The Czech Republic still has an extensive system of fortifications built in the 1930s that was intended to prevent an attack by neighboring Nazi Germany. You can often come across of these concrete "bungalows" in Czech forests near the borders. While some consider the structures ugly, historians point out their great historical value. Most of the bunkers are still the property of Czech Army but they have rapidly become a burden. The Ministry of Defense has now decided to get rid of them to sell them to private buyers.
Had Czechoslovakia fought against Germany, rather than things turned out, giving up without a shot following the 1938 Munich Agreement, it could have made good use of its elaborate system of fortifications, says Ales Horak, the chairman of a Military History Club in Nachod:
"Our fortifications were constructed according to French fortifications - the so-called Maginot Line. Our bunkers are very similar in design. It is possible to say that similar structures were built in almost all European countries. But, the Czechoslovak design, along with the French and the German belonged among the best."
Ales Horak believes that the bunkers are reminders of their time, proof that Czechoslovakia was indeed ready to defend itself. He says it would be ideal to use them as monuments and museums of military history.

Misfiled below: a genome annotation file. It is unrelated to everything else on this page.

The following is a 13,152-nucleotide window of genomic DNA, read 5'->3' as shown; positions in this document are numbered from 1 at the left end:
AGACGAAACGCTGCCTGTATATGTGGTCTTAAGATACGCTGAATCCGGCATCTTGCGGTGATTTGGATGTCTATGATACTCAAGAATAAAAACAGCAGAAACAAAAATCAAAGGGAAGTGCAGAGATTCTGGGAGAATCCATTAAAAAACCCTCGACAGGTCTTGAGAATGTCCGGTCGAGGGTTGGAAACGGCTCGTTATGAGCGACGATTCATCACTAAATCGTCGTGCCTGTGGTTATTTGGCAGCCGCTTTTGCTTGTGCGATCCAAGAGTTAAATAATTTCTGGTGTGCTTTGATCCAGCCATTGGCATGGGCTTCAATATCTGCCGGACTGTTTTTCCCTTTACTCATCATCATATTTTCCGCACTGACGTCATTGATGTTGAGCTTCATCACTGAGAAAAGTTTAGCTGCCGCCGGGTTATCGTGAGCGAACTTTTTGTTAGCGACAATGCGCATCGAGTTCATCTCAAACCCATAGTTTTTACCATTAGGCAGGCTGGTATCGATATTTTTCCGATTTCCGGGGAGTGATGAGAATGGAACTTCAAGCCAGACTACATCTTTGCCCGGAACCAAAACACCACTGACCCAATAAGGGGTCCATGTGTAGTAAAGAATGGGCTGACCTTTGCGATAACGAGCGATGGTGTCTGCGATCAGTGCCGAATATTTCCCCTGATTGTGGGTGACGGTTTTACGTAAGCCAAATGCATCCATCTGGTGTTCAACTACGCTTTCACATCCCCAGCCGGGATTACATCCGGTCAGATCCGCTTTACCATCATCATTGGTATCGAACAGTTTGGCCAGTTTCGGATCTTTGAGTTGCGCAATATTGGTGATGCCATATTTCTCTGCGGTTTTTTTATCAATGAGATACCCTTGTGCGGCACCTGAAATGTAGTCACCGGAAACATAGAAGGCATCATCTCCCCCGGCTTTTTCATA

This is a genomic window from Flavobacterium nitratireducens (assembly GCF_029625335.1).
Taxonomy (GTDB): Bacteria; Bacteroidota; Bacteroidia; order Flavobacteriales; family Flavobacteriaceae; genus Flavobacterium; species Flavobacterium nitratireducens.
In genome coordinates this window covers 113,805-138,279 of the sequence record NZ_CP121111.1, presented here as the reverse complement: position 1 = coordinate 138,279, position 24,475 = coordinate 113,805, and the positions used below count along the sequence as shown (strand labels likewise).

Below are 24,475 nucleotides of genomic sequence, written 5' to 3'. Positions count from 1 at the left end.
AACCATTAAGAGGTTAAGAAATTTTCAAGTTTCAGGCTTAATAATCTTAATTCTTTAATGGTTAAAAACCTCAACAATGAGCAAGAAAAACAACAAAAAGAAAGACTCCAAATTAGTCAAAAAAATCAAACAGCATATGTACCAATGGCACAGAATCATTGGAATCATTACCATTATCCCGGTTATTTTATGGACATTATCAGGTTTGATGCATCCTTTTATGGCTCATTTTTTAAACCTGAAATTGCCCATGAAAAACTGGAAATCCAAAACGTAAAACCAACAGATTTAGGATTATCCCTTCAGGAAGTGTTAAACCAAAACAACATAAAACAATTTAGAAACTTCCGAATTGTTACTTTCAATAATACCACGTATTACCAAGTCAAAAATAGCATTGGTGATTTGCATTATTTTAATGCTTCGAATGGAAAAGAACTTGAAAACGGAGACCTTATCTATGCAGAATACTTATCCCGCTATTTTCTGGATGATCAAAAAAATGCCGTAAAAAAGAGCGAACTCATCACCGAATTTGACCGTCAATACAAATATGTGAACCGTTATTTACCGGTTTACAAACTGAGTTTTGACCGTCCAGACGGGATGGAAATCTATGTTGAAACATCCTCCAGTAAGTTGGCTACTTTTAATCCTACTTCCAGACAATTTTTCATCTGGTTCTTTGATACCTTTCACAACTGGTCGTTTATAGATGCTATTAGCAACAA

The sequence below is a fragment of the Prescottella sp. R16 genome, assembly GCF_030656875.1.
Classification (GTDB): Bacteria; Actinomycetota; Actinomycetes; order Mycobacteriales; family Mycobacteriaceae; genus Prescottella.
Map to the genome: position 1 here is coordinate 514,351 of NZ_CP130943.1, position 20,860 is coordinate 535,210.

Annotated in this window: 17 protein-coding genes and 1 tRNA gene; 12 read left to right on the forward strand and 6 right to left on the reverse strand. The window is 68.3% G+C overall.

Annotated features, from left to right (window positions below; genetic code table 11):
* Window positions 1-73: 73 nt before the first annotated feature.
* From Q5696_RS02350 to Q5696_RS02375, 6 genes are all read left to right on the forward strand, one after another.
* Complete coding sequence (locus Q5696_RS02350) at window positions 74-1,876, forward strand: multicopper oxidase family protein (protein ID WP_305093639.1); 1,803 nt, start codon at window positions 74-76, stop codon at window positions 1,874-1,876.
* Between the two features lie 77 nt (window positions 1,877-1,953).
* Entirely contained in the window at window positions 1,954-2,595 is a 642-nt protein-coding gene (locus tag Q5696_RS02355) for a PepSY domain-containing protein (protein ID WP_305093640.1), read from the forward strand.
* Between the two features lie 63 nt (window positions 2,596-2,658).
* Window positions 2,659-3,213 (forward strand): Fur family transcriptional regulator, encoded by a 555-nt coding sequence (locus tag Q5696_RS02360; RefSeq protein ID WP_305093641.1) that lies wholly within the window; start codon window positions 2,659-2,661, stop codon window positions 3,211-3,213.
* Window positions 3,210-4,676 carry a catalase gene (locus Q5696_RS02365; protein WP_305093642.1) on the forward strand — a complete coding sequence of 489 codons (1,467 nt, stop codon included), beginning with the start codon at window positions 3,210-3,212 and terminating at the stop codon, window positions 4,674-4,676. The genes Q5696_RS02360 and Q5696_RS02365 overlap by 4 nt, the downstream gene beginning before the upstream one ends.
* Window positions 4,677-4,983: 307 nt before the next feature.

"I can hardly imagine any other use. Even in France there are many empty bunkers. They tried to use them in many different ways; such as cellars for raising mushrooms or as holiday cottages. But it is very difficult to maintain them because they are very humid inside."
Ales Horak is not in favor of the Defense Ministry's plans. He says that many private owners could buy the properties only to get rid of the bunkers in the end. However:
"I suppose the people will want to use them in a similar way like they did in France. Some people will want to turn them into holiday cottages, other maybe already have them on their land and they find them disturbing. They will want to demolish them and I think that would be a shame. During communism many historical structures were demolished. I think we shouldn't demolish something which should be preserved for future generations."
The Ministry of Defense is however determined to sell them following an upcoming advertising campaign. They will be sold to anyone who is interested - most likely to those who offer the best price.
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